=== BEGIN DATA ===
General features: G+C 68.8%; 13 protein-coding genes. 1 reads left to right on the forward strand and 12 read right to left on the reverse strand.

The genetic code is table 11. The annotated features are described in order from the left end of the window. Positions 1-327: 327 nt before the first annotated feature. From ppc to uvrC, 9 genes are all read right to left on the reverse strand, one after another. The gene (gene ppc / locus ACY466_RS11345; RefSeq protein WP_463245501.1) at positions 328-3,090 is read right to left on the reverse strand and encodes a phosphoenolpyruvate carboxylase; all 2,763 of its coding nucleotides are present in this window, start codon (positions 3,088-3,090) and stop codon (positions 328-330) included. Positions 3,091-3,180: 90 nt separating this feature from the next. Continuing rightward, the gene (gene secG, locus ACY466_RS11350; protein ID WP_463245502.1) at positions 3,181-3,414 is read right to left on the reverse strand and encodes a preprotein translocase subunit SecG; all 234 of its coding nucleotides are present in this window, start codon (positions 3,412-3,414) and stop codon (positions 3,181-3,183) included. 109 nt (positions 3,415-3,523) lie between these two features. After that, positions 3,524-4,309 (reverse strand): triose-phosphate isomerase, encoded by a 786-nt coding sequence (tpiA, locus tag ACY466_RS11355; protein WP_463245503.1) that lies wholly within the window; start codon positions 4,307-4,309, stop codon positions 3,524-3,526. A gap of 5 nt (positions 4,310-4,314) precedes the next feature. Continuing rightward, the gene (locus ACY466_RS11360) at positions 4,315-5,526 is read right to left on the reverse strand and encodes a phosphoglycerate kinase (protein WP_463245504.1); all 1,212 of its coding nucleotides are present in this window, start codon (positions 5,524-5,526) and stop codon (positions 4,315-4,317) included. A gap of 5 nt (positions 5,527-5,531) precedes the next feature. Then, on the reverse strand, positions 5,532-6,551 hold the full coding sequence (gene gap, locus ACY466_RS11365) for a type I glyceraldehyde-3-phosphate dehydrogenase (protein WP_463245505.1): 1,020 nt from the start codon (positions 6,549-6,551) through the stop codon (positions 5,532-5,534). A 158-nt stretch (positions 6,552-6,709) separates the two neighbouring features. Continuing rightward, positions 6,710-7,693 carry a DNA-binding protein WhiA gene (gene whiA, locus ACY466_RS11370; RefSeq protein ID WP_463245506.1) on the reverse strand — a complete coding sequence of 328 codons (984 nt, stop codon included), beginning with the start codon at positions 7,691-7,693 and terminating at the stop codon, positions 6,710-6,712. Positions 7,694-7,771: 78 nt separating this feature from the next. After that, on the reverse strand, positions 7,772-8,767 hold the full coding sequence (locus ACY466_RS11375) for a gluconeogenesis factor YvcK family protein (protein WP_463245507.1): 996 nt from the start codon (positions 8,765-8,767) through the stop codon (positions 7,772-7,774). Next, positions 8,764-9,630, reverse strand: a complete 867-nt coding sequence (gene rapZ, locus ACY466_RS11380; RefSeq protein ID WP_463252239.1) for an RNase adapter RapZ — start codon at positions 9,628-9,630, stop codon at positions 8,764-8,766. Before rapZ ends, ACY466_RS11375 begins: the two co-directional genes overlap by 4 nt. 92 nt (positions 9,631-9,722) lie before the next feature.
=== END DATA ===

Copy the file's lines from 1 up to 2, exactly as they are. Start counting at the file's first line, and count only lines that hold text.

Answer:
General features: G+C 68.8%; 13 protein-coding genes. 1 reads left to right on the forward strand and 12 read right to left on the reverse strand.

The genetic code is table 11. The annotated features are described in order from the left end of the window. Positions 1-327: 327 nt before the first annotated feature. From ppc to uvrC, 9 genes are all read right to left on the reverse strand, one after another. The gene (gene ppc / locus ACY466_RS11345; RefSeq protein WP_463245501.1) at positions 328-3,090 is read right to left on the reverse strand and encodes a phosphoenolpyruvate carboxylase; all 2,763 of its coding nucleotides are present in this window, start codon (positions 3,088-3,090) and stop codon (positions 328-330) included. Positions 3,091-3,180: 90 nt separating this feature from the next. Continuing rightward, the gene (gene secG, locus ACY466_RS11350; protein ID WP_463245502.1) at positions 3,181-3,414 is read right to left on the reverse strand and encodes a preprotein translocase subunit SecG; all 234 of its coding nucleotides are present in this window, start codon (positions 3,412-3,414) and stop codon (positions 3,181-3,183) included. 109 nt (positions 3,415-3,523) lie between these two features. After that, positions 3,524-4,309 (reverse strand): triose-phosphate isomerase, encoded by a 786-nt coding sequence (tpiA, locus tag ACY466_RS11355; protein WP_463245503.1) that lies wholly within the window; start codon positions 4,307-4,309, stop codon positions 3,524-3,526. A gap of 5 nt (positions 4,310-4,314) precedes the next feature. Continuing rightward, the gene (locus ACY466_RS11360) at positions 4,315-5,526 is read right to left on the reverse strand and encodes a phosphoglycerate kinase (protein WP_463245504.1); all 1,212 of its coding nucleotides are present in this window, start codon (positions 5,524-5,526) and stop codon (positions 4,315-4,317) included. A gap of 5 nt (positions 5,527-5,531) precedes the next feature. Then, on the reverse strand, positions 5,532-6,551 hold the full coding sequence (gene gap, locus ACY466_RS11365) for a type I glyceraldehyde-3-phosphate dehydrogenase (protein WP_463245505.1): 1,020 nt from the start codon (positions 6,549-6,551) through the stop codon (positions 5,532-5,534). A 158-nt stretch (positions 6,552-6,709) separates the two neighbouring features. Continuing rightward, positions 6,710-7,693 carry a DNA-binding protein WhiA gene (gene whiA, locus ACY466_RS11370; RefSeq protein ID WP_463245506.1) on the reverse strand — a complete coding sequence of 328 codons (984 nt, stop codon included), beginning with the start codon at positions 7,691-7,693 and terminating at the stop codon, positions 6,710-6,712. Positions 7,694-7,771: 78 nt separating this feature from the next. After that, on the reverse strand, positions 7,772-8,767 hold the full coding sequence (locus ACY466_RS11375) for a gluconeogenesis factor YvcK family protein (protein WP_463245507.1): 996 nt from the start codon (positions 8,765-8,767) through the stop codon (positions 7,772-7,774). Next, positions 8,764-9,630, reverse strand: a complete 867-nt coding sequence (gene rapZ, locus ACY466_RS11380; RefSeq protein ID WP_463252239.1) for an RNase adapter RapZ — start codon at positions 9,628-9,630, stop codon at positions 8,764-8,766. Before rapZ ends, ACY466_RS11375 begins: the two co-directional genes overlap by 4 nt. 92 nt (positions 9,631-9,722) lie before the next feature.